Palm chief Jon Rubinstein has blamed a shortfall in resources for the company squandering its "birthright" to the smartphone market, an omission it seems has quickly been addressed since the acquisition by HP. Speaking at the Web 2.0 conference, Rubinstein said that "we've actually pulled a couple hundred people out of HP and made them part of Palm. We're using them to broaden our scope and we're just cranking away." As to what they're cranking away on, Rubinstein says to expect "some smartphones, a great tablet coming."
In the smartphone space according to Rubinstein, "Palm created the PDA (personal digital assistant) space with the Pilot and the smartphone space after it with the Treo, so by birthright, Palm should have owned the smartphone market, but it just lost its way." He went on to compare Palm to another well-known brand, claiming "it's a very similar story to what happened with Apple." The acquisition deal, meanwhile, was important to HP because it allowed the firm "to control their own furture and not rely on the kindness of strangers."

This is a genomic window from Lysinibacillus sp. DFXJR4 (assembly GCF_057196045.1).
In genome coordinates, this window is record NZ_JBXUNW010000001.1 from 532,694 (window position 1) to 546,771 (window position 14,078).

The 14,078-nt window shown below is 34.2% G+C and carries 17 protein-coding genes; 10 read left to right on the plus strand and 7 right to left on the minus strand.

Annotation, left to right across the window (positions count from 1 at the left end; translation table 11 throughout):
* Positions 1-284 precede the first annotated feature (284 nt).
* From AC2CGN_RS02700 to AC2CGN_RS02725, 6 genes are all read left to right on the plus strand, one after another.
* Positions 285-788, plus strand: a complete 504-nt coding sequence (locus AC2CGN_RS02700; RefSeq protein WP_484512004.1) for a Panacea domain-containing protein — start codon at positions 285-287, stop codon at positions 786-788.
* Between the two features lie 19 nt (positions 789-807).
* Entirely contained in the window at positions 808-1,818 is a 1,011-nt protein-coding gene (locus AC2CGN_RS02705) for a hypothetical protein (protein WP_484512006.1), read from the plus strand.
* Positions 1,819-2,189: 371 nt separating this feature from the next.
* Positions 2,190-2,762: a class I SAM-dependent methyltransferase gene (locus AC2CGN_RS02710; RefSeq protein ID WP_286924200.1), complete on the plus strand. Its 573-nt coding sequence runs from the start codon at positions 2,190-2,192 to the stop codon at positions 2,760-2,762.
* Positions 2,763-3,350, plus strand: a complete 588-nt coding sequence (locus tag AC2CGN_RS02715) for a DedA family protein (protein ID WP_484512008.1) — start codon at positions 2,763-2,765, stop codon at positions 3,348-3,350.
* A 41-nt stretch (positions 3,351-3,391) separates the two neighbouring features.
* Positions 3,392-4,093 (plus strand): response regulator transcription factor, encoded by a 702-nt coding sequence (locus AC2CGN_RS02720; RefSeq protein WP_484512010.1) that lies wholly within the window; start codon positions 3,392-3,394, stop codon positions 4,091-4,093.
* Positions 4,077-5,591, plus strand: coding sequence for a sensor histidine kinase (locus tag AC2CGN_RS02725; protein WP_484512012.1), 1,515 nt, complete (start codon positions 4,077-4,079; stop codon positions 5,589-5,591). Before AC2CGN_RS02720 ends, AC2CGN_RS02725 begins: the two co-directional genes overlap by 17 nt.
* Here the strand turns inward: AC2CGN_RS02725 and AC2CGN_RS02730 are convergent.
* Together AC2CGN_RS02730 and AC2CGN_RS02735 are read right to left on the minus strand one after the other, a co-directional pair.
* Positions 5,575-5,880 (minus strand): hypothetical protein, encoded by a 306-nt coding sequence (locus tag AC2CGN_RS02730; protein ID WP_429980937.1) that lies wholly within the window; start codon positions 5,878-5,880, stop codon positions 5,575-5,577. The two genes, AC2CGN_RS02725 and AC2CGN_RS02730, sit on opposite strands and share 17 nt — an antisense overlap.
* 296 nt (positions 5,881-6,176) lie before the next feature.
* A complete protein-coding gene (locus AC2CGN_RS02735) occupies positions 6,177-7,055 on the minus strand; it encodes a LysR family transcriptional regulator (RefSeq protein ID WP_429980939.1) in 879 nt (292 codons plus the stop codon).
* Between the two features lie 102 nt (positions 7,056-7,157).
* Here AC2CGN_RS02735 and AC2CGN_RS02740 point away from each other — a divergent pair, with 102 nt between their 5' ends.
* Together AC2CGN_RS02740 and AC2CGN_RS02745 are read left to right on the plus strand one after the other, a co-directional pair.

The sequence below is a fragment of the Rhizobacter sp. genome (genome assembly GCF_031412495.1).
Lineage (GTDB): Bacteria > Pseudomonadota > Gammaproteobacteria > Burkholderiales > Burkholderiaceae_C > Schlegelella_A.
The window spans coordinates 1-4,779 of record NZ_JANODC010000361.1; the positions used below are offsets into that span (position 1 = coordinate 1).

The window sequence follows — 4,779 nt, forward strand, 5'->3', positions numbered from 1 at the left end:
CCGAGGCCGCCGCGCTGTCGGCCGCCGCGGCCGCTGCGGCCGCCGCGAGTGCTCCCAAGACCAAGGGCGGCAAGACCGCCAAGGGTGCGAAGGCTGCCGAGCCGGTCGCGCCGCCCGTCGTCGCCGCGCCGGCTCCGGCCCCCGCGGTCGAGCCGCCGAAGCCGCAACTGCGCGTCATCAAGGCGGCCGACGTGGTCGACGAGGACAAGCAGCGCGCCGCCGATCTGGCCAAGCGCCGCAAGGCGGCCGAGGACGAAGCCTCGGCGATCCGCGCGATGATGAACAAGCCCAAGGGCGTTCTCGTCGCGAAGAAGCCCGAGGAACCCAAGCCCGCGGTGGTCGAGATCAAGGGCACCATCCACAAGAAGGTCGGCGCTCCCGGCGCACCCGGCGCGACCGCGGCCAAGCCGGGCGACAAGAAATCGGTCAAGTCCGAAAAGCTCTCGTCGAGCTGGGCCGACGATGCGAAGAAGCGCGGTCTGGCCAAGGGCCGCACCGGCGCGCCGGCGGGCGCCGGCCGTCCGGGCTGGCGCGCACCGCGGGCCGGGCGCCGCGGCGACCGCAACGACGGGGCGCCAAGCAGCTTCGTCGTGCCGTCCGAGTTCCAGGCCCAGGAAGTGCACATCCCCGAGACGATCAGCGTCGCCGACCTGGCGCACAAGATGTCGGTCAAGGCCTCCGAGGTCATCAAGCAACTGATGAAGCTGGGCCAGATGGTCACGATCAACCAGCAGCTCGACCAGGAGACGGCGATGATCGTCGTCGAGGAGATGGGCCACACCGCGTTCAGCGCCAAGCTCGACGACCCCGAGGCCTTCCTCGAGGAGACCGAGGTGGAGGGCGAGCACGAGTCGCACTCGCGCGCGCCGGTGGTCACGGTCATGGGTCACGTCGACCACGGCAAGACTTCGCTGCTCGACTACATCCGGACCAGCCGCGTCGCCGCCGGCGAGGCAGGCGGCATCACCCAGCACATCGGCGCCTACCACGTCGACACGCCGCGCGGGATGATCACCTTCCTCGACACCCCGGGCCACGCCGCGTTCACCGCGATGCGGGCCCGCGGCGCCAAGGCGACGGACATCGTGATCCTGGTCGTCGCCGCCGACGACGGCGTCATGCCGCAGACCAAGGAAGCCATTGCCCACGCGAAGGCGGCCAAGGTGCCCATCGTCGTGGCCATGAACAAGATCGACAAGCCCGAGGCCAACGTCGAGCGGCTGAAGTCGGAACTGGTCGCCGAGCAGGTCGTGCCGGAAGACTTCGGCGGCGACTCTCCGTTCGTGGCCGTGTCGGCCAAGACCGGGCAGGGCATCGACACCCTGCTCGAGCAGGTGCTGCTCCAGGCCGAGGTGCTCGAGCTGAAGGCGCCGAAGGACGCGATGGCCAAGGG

Theorizing is great, but of course we're all more interested in what products are in the pipeline. webOS, Rubinstein says, is the "unified experience" around which the new roadmap is based, addressing expectations of users having more and more devices that need to interoperate successfully. "I think we have several products that will be hits when they come out" he concluded.
[Image credit PreCentral]